Embargoed for Release: April 15, 2008, 10:00 AM EDT
Embargoed for Release: April 15, 2008, 10:00 AM EDT
Children and teens who spend more than a couple of hours a day on average in front of a TV, video, or computer screen, are more likely to be overweight than their peers who limit their screen time. We Can! (Ways to Enhance Children's Activity and Nutrition), a science-based national education program from the National Institutes of Health (NIH) to help children ages 8-13 stay at a healthy weight, is working with the Center for Screen Time Awareness (CSTA) and other national and community organizations to raise public awareness about the negative impact of excessive screen time. CSTA is a leading nonprofit organization focused on the impact of electronic media on society, health, education, family and community.
Turnoff Week, April 21-27, is an excellent time to start limiting recreational screen time and boosting physical activity and healthier living.
"We know that the more time a child spends in front of the TV or computer, the more likely he or she is to be overweight," said Acting U.S. Surgeon General Steven K. Galson, M.D., M.P.H. "Kids are spending more time sitting in front of screens every day than they do anything else except perhaps sleeping. For Turnoff Week, we are asking parents to turn off the screens and get active with their kids."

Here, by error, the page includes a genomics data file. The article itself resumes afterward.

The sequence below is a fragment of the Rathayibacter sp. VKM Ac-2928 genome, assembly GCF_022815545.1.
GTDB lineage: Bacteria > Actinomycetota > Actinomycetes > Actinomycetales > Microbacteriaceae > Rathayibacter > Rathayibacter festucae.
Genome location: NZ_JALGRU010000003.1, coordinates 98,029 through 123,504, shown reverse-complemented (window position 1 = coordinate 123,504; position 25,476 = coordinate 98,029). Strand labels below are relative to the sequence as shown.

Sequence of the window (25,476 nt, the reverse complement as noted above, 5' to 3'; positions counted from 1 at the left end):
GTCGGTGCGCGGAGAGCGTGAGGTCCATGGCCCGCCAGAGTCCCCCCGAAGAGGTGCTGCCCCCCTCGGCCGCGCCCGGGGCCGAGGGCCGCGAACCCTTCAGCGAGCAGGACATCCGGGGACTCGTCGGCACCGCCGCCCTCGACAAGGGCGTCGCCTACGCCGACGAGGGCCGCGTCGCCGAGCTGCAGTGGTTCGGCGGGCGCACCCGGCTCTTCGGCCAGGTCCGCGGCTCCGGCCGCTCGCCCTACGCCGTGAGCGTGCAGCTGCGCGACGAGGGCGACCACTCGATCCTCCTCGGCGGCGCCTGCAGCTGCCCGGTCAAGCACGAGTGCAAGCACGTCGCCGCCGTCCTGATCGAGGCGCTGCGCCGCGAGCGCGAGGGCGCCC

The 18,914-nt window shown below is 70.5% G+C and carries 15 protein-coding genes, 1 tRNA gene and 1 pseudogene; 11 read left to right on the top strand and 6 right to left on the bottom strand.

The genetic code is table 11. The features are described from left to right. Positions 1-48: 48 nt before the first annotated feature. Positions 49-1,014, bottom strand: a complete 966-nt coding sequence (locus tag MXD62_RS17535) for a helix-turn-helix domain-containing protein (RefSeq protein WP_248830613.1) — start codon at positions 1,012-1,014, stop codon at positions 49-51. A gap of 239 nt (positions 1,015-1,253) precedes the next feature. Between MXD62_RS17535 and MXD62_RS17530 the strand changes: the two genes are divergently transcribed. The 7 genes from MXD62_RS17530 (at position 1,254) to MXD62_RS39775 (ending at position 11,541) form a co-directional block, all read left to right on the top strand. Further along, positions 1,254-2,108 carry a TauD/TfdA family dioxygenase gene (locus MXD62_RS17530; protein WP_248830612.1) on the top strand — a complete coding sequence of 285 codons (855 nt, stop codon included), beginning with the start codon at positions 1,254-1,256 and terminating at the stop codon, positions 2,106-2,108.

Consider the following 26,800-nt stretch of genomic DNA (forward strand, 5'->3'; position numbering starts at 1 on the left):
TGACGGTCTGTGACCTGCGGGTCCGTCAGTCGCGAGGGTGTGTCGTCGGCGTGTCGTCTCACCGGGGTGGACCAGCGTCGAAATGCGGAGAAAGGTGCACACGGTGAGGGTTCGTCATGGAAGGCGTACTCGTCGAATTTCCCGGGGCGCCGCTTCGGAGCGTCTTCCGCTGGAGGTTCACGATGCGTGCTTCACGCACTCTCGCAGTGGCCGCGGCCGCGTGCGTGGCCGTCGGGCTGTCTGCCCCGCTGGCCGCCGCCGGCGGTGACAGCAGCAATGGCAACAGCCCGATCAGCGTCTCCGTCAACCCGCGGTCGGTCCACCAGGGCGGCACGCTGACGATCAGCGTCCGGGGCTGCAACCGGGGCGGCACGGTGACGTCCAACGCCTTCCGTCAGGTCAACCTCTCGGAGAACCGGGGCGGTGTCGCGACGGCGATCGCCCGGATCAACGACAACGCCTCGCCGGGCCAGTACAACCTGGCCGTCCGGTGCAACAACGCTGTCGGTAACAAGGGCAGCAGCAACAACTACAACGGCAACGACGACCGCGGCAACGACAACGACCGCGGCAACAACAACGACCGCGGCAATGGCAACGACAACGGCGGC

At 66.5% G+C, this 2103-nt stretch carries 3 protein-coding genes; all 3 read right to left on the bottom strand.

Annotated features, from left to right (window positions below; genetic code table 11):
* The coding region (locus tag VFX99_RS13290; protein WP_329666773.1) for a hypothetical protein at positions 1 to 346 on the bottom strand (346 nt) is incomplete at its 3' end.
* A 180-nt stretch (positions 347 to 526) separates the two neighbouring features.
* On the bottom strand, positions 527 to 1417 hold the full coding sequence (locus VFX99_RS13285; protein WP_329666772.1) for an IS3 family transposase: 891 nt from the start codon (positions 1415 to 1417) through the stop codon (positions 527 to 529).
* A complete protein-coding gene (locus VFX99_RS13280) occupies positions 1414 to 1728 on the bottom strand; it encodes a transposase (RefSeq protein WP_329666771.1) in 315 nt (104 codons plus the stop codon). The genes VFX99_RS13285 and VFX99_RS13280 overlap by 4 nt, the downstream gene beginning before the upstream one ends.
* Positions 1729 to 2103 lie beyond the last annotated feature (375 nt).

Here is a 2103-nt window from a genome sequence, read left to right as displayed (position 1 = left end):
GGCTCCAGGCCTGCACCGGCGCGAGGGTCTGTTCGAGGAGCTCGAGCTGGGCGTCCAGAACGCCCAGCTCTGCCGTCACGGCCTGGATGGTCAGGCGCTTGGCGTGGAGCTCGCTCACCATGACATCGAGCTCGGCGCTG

Although the Turnoff Week awareness campaign formally lasts only seven days each year, Galson added, "We encourage parents to regularly limit recreational screen time to fewer than two hours a day."
More than 12.5 million American children and adolescents are overweight, putting them at increased risk for chronic conditions such as high blood pressure, high blood cholesterol, type 2 diabetes, and asthma. Recognizing the prevention of childhood overweight as a national health priority, Galson leads the "Healthy Youth for a Healthy Future" childhood overweight and obesity prevention initiative and the U.S. Department of Health and Human Services' Childhood Overweight and Obesity Coordinating Council. The council is working with federal agencies and community stakeholders as they develop and foster programs such as We Can! that share the goal of providing options for community-based interventions.
To help families make important lifestyle changes to prevent childhood overweight, the We Can! program offers sensible, evidence-based guidance and tips for parents to help them not only reduce screen time, but also to encourage physical activity and better nutrition choices. "Today more than ever, parents need help to keep their kids at a healthy weight," said Karen A. Donato, S.M., program coordinator of We Can! and of the Obesity Education Initiative of NIH's National Heart, Lung, and Blood Institute (NHLBI). "By doing simple things like keeping TVs out of our kids' rooms or logging screen time to get an accurate picture of daily habits, parents can begin to address this very real problem in a productive, positive way."